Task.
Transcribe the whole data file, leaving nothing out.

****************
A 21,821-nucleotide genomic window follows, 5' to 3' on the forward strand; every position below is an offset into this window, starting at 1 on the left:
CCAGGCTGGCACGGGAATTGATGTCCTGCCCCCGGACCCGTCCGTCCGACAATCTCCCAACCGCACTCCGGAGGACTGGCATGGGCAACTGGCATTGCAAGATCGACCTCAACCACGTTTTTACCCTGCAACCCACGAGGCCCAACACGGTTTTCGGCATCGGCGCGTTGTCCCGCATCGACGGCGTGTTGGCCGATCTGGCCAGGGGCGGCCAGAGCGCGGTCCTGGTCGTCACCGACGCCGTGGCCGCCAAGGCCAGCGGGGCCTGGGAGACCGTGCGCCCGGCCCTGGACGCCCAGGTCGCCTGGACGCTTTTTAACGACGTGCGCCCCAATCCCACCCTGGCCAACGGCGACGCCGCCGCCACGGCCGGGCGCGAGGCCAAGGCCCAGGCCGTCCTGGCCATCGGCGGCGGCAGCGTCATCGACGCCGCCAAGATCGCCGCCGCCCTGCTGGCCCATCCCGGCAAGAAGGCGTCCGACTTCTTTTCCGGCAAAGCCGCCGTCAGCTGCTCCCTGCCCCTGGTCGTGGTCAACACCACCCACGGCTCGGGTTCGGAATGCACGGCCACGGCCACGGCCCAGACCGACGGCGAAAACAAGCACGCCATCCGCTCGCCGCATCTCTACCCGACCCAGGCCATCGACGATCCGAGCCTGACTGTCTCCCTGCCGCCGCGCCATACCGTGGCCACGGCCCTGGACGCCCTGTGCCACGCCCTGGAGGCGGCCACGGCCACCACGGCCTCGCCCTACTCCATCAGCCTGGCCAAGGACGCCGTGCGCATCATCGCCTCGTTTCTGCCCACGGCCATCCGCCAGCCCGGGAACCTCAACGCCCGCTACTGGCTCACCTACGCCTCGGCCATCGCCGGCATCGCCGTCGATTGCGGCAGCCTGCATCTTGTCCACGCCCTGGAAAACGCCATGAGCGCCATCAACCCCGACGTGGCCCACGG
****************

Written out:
A 21,821-nucleotide genomic window follows, 5' to 3' on the forward strand; every position below is an offset into this window, starting at 1 on the left:
CCAGGCTGGCACGGGAATTGATGTCCTGCCCCCGGACCCGTCCGTCCGACAATCTCCCAACCGCACTCCGGAGGACTGGCATGGGCAACTGGCATTGCAAGATCGACCTCAACCACGTTTTTACCCTGCAACCCACGAGGCCCAACACGGTTTTCGGCATCGGCGCGTTGTCCCGCATCGACGGCGTGTTGGCCGATCTGGCCAGGGGCGGCCAGAGCGCGGTCCTGGTCGTCACCGACGCCGTGGCCGCCAAGGCCAGCGGGGCCTGGGAGACCGTGCGCCCGGCCCTGGACGCCCAGGTCGCCTGGACGCTTTTTAACGACGTGCGCCCCAATCCCACCCTGGCCAACGGCGACGCCGCCGCCACGGCCGGGCGCGAGGCCAAGGCCCAGGCCGTCCTGGCCATCGGCGGCGGCAGCGTCATCGACGCCGCCAAGATCGCCGCCGCCCTGCTGGCCCATCCCGGCAAGAAGGCGTCCGACTTCTTTTCCGGCAAAGCCGCCGTCAGCTGCTCCCTGCCCCTGGTCGTGGTCAACACCACCCACGGCTCGGGTTCGGAATGCACGGCCACGGCCACGGCCCAGACCGACGGCGAAAACAAGCACGCCATCCGCTCGCCGCATCTCTACCCGACCCAGGCCATCGACGATCCGAGCCTGACTGTCTCCCTGCCGCCGCGCCATACCGTGGCCACGGCCCTGGACGCCCTGTGCCACGCCCTGGAGGCGGCCACGGCCACCACGGCCTCGCCCTACTCCATCAGCCTGGCCAAGGACGCCGTGCGCATCATCGCCTCGTTTCTGCCCACGGCCATCCGCCAGCCCGGGAACCTCAACGCCCGCTACTGGCTCACCTACGCCTCGGCCATCGCCGGCATCGCCGTCGATTGCGGCAGCCTGCATCTTGTCCACGCCCTGGAAAACGCCATGAGCGCCATCAACCCCGACGTGGCCCACGG